Several years later, illness forces Sylvia and Elam into the same house- the house her grandfather left her in his will- the house she relinquished to Beckie andElam upon pressured requestbecause of illness.  Sylvia does her duty as a sister, and takes care of Beckie and Elam’s young children, since Beckie is too sick to care for them herself.

Sylvia and Elam had been vaccinated for whooping cough, which put them in the position of caring for the farm and for the sick family “around the clock like a married couple.” An unplanned and unwanted situation necessitates an urgency for Sylvia to leave the farm, regardless of her father’s objections to letting an unmarried daughter move away.

Life on the Blank farm was more than Sylvia could have hoped for. She was partners with Michael, and was increasing the herd. Although her father forbade her to have any contact with her sisters and she had to give up her portion of the farm along with all the money he’d put aside as her salary through the years, Sylvia was content with the trade-off. Dora and Michael provided her with solace; she filled their need to nurture.

Life was good; simple. At least it was until prodigal son and recovering alcoholic Aaron Blank comes home. He’s intent upon buying an appliance store in town and convincing his parents to sell the beloved farm and move with him there. Sylvia and Aaron could not be on further ends of the pole.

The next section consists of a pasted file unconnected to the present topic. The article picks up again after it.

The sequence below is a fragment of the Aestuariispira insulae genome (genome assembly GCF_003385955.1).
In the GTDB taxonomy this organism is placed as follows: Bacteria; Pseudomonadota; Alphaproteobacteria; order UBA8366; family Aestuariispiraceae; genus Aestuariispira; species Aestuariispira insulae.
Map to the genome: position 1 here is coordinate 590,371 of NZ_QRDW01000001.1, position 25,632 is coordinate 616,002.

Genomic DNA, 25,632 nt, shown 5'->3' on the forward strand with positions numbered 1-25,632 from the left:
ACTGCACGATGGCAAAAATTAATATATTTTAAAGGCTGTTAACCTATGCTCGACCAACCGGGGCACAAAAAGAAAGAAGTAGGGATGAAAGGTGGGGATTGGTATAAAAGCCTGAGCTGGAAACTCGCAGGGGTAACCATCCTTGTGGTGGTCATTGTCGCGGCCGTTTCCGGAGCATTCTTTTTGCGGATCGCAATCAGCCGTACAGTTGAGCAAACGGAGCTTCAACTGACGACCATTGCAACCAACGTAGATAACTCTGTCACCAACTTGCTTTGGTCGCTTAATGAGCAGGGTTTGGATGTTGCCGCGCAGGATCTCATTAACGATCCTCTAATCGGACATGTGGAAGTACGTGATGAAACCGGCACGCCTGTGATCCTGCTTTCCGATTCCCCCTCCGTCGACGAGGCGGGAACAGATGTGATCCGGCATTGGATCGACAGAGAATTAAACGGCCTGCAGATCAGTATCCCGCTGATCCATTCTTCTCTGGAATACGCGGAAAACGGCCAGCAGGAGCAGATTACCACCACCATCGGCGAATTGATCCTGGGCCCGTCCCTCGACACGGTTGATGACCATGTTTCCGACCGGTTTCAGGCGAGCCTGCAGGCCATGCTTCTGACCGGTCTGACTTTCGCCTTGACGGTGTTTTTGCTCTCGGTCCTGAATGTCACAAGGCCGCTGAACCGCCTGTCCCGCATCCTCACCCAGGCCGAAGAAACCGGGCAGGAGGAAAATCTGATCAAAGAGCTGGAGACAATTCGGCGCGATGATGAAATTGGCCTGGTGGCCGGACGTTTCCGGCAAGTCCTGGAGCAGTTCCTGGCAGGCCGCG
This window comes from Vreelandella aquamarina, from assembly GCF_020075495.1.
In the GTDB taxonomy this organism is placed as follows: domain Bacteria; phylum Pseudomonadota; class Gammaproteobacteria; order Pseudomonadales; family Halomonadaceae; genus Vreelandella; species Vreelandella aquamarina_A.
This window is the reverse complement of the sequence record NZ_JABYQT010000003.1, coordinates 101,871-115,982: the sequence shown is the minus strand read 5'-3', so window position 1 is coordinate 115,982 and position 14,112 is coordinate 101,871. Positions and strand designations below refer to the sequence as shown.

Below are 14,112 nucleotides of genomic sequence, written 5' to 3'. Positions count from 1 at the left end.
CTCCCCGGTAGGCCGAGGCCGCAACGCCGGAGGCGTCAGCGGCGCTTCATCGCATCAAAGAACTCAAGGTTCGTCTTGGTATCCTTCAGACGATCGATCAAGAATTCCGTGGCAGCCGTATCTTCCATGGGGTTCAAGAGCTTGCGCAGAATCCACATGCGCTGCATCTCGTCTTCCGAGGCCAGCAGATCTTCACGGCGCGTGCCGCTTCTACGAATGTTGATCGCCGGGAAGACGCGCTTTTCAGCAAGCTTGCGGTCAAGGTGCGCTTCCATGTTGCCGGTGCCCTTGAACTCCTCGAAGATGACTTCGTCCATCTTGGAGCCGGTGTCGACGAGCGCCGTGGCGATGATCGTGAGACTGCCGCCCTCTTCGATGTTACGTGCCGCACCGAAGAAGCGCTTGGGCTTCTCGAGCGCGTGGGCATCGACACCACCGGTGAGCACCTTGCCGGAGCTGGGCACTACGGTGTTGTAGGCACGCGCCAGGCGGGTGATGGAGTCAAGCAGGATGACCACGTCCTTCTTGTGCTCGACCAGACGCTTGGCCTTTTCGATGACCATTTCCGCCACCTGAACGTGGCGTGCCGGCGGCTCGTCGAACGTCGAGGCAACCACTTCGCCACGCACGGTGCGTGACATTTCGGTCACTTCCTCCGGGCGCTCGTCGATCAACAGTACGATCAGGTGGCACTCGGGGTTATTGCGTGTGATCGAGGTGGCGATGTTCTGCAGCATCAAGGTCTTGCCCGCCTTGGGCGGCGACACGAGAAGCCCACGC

In addition to this main story line, there are the continuing stories from the other books in the series. Cara came to the Amish as the niece of an Amish couple; hoping to hide herself and her daughter from a violent stalker who was bent on killing her. Cara and Ephraim were childhood friends, in her brief time visiting. When Ephraim was grown, he went to the city to try to find Cara, but was unsuccessful. Cara and Ephraim, are now in love and hope to marry (book 1, Hope of Refuge).

Also making appearances are Lena and Grey, from The Bridge of Peace (book 2), Deborah and Jonathon (book 1), and Ada and Israel. Being the final book in the series, all of the story lines are nicely wrapped up.

Because I totally loved this book, I give it 5 out of 5 stars. All of the characters, even those from the other series, feel like friends. It was nice to get an update, and I love how both series are intertwined. I do think reading the other books is helpful, but not essential. Not having read any of the other books should not be off-putting in the least.

I received this book for free from WaterBrook Multnomah Publishing Group for this review.

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Half Way There


Can you believe it?  I know I can’t! Nearly three weeks ago, I started a Holiday Challenge. Today is just over the half-way point (20 days out of 39), so I thought I would share some statistics y’all prolly could care less about.  😆

When we started, we had 275 players, who had pledged nearly 38,000 miles. If people don’t post for 8 days, they are automatically dropped. At this point, we’re down to 263 players, who have pledged 36,650 miles. The database is predicting we’ll hit 39,600 if the pace stays the same (which is unlikely, but hey, quite the goal.)

At this point today, 19,894.41 miles have been logged. This breaks it down to: 3.67 miles per day per member on my team and 3.89 miles a day per runner on the other team. Obviously, this isn’t an accurate reflection of what people are actually doing (because I, for example, only run 5 days a week), but the numbers are fun! The teams are still relatively balanced, too, with the other team just having a single player more than my team.